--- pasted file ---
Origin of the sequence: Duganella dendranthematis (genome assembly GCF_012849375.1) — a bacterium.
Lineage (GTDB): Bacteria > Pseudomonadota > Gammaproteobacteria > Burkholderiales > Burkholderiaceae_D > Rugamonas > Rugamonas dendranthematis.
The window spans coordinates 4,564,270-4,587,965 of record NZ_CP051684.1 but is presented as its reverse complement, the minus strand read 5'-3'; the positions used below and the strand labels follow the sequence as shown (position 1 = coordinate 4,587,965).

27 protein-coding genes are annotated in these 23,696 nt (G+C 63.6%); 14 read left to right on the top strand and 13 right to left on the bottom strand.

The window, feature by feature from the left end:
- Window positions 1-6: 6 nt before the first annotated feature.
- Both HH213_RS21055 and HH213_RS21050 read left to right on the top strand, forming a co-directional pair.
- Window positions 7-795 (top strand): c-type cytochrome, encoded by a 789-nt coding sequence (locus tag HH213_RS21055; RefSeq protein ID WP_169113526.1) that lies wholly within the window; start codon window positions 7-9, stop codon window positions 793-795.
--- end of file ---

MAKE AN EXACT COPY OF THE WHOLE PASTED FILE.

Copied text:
Origin of the sequence: Duganella dendranthematis (genome assembly GCF_012849375.1) — a bacterium.
Lineage (GTDB): Bacteria > Pseudomonadota > Gammaproteobacteria > Burkholderiales > Burkholderiaceae_D > Rugamonas > Rugamonas dendranthematis.
The window spans coordinates 4,564,270-4,587,965 of record NZ_CP051684.1 but is presented as its reverse complement, the minus strand read 5'-3'; the positions used below and the strand labels follow the sequence as shown (position 1 = coordinate 4,587,965).

27 protein-coding genes are annotated in these 23,696 nt (G+C 63.6%); 14 read left to right on the top strand and 13 right to left on the bottom strand.

The window, feature by feature from the left end:
- Window positions 1-6: 6 nt before the first annotated feature.
- Both HH213_RS21055 and HH213_RS21050 read left to right on the top strand, forming a co-directional pair.
- Window positions 7-795 (top strand): c-type cytochrome, encoded by a 789-nt coding sequence (locus tag HH213_RS21055; RefSeq protein ID WP_169113526.1) that lies wholly within the window; start codon window positions 7-9, stop codon window positions 793-795.